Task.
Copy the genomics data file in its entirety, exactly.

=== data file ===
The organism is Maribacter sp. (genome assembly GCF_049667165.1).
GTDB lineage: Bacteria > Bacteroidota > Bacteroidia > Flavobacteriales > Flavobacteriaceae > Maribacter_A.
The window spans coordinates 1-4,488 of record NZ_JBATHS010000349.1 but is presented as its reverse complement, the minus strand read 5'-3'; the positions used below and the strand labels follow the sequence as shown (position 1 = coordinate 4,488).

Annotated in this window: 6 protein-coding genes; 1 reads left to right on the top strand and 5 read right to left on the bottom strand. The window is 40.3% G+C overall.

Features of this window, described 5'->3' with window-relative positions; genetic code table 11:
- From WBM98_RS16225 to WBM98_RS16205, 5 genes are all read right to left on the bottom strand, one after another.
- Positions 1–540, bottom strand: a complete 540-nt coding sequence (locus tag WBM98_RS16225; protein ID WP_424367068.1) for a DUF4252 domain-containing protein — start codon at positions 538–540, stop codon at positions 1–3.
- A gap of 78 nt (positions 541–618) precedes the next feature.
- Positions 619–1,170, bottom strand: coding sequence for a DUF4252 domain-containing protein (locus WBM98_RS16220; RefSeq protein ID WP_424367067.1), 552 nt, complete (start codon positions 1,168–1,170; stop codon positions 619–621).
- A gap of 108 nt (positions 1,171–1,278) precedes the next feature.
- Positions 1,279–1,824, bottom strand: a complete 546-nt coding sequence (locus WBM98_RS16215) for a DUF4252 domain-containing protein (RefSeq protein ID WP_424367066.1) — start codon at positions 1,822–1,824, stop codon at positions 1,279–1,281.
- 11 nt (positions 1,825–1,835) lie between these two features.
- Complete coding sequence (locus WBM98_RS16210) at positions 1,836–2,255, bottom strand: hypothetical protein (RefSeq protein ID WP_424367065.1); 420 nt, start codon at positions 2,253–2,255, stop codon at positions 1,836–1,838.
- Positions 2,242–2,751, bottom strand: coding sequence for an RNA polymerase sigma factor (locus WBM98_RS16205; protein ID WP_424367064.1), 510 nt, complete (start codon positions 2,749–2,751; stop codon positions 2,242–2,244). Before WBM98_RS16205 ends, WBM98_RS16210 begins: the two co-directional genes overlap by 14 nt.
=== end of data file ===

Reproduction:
The organism is Maribacter sp. (genome assembly GCF_049667165.1).
GTDB lineage: Bacteria > Bacteroidota > Bacteroidia > Flavobacteriales > Flavobacteriaceae > Maribacter_A.
The window spans coordinates 1-4,488 of record NZ_JBATHS010000349.1 but is presented as its reverse complement, the minus strand read 5'-3'; the positions used below and the strand labels follow the sequence as shown (position 1 = coordinate 4,488).

Annotated in this window: 6 protein-coding genes; 1 reads left to right on the top strand and 5 read right to left on the bottom strand. The window is 40.3% G+C overall.

Features of this window, described 5'->3' with window-relative positions; genetic code table 11:
- From WBM98_RS16225 to WBM98_RS16205, 5 genes are all read right to left on the bottom strand, one after another.
- Positions 1–540, bottom strand: a complete 540-nt coding sequence (locus tag WBM98_RS16225; protein ID WP_424367068.1) for a DUF4252 domain-containing protein — start codon at positions 538–540, stop codon at positions 1–3.
- A gap of 78 nt (positions 541–618) precedes the next feature.
- Positions 619–1,170, bottom strand: coding sequence for a DUF4252 domain-containing protein (locus WBM98_RS16220; RefSeq protein ID WP_424367067.1), 552 nt, complete (start codon positions 1,168–1,170; stop codon positions 619–621).
- A gap of 108 nt (positions 1,171–1,278) precedes the next feature.
- Positions 1,279–1,824, bottom strand: a complete 546-nt coding sequence (locus WBM98_RS16215) for a DUF4252 domain-containing protein (RefSeq protein ID WP_424367066.1) — start codon at positions 1,822–1,824, stop codon at positions 1,279–1,281.
- 11 nt (positions 1,825–1,835) lie between these two features.
- Complete coding sequence (locus WBM98_RS16210) at positions 1,836–2,255, bottom strand: hypothetical protein (RefSeq protein ID WP_424367065.1); 420 nt, start codon at positions 2,253–2,255, stop codon at positions 1,836–1,838.
- Positions 2,242–2,751, bottom strand: coding sequence for an RNA polymerase sigma factor (locus WBM98_RS16205; protein ID WP_424367064.1), 510 nt, complete (start codon positions 2,749–2,751; stop codon positions 2,242–2,244). Before WBM98_RS16205 ends, WBM98_RS16210 begins: the two co-directional genes overlap by 14 nt.